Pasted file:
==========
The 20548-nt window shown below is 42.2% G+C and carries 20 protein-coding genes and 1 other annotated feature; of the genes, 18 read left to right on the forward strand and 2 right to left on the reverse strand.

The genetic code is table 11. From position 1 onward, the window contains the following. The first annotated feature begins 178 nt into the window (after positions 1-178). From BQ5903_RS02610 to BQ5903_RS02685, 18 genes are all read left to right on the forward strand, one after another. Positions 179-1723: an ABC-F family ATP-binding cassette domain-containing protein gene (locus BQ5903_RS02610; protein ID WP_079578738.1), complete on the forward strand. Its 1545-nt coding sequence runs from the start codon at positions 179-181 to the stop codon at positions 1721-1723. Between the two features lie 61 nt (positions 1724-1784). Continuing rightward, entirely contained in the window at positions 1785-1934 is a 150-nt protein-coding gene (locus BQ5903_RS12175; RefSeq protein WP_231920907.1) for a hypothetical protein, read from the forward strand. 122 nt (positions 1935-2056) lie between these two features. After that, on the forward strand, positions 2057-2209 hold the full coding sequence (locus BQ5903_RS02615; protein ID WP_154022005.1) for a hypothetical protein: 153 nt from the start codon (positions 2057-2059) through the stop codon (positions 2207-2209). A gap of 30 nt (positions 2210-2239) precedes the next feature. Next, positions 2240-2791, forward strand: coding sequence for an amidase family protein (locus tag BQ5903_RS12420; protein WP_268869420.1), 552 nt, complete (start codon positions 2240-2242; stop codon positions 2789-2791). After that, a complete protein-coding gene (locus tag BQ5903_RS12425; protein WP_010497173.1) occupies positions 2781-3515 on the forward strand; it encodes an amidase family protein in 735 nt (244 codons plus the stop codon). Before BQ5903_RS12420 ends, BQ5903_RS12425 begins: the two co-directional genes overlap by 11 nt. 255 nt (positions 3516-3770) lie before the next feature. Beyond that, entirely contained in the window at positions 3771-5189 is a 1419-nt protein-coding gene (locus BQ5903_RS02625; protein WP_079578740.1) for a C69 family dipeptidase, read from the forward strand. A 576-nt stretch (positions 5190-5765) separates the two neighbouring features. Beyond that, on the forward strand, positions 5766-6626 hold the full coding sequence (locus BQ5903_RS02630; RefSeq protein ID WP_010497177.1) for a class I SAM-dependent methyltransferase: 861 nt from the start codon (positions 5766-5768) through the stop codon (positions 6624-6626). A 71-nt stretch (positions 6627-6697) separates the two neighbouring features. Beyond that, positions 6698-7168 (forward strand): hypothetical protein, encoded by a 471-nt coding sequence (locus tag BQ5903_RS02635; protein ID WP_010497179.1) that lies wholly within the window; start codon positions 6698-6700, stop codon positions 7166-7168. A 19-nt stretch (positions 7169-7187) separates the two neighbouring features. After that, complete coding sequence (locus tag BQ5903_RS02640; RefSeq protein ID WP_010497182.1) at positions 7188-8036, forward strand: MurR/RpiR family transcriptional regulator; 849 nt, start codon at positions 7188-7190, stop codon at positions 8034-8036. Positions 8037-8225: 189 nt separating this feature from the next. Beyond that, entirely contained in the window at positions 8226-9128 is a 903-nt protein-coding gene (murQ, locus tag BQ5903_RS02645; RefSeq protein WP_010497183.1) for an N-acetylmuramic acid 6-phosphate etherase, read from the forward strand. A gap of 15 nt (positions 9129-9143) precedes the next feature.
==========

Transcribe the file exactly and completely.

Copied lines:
The 20548-nt window shown below is 42.2% G+C and carries 20 protein-coding genes and 1 other annotated feature; of the genes, 18 read left to right on the forward strand and 2 right to left on the reverse strand.

The genetic code is table 11. From position 1 onward, the window contains the following. The first annotated feature begins 178 nt into the window (after positions 1-178). From BQ5903_RS02610 to BQ5903_RS02685, 18 genes are all read left to right on the forward strand, one after another. Positions 179-1723: an ABC-F family ATP-binding cassette domain-containing protein gene (locus BQ5903_RS02610; protein ID WP_079578738.1), complete on the forward strand. Its 1545-nt coding sequence runs from the start codon at positions 179-181 to the stop codon at positions 1721-1723. Between the two features lie 61 nt (positions 1724-1784). Continuing rightward, entirely contained in the window at positions 1785-1934 is a 150-nt protein-coding gene (locus BQ5903_RS12175; RefSeq protein WP_231920907.1) for a hypothetical protein, read from the forward strand. 122 nt (positions 1935-2056) lie between these two features. After that, on the forward strand, positions 2057-2209 hold the full coding sequence (locus BQ5903_RS02615; protein ID WP_154022005.1) for a hypothetical protein: 153 nt from the start codon (positions 2057-2059) through the stop codon (positions 2207-2209). A gap of 30 nt (positions 2210-2239) precedes the next feature. Next, positions 2240-2791, forward strand: coding sequence for an amidase family protein (locus tag BQ5903_RS12420; protein WP_268869420.1), 552 nt, complete (start codon positions 2240-2242; stop codon positions 2789-2791). After that, a complete protein-coding gene (locus tag BQ5903_RS12425; protein WP_010497173.1) occupies positions 2781-3515 on the forward strand; it encodes an amidase family protein in 735 nt (244 codons plus the stop codon). Before BQ5903_RS12420 ends, BQ5903_RS12425 begins: the two co-directional genes overlap by 11 nt. 255 nt (positions 3516-3770) lie before the next feature. Beyond that, entirely contained in the window at positions 3771-5189 is a 1419-nt protein-coding gene (locus BQ5903_RS02625; protein WP_079578740.1) for a C69 family dipeptidase, read from the forward strand. A 576-nt stretch (positions 5190-5765) separates the two neighbouring features. Beyond that, on the forward strand, positions 5766-6626 hold the full coding sequence (locus BQ5903_RS02630; RefSeq protein ID WP_010497177.1) for a class I SAM-dependent methyltransferase: 861 nt from the start codon (positions 5766-5768) through the stop codon (positions 6624-6626). A 71-nt stretch (positions 6627-6697) separates the two neighbouring features. Beyond that, positions 6698-7168 (forward strand): hypothetical protein, encoded by a 471-nt coding sequence (locus tag BQ5903_RS02635; protein ID WP_010497179.1) that lies wholly within the window; start codon positions 6698-6700, stop codon positions 7166-7168. A 19-nt stretch (positions 7169-7187) separates the two neighbouring features. After that, complete coding sequence (locus tag BQ5903_RS02640; RefSeq protein ID WP_010497182.1) at positions 7188-8036, forward strand: MurR/RpiR family transcriptional regulator; 849 nt, start codon at positions 7188-7190, stop codon at positions 8034-8036. Positions 8037-8225: 189 nt separating this feature from the next. Beyond that, entirely contained in the window at positions 8226-9128 is a 903-nt protein-coding gene (murQ, locus tag BQ5903_RS02645; RefSeq protein WP_010497183.1) for an N-acetylmuramic acid 6-phosphate etherase, read from the forward strand. A gap of 15 nt (positions 9129-9143) precedes the next feature.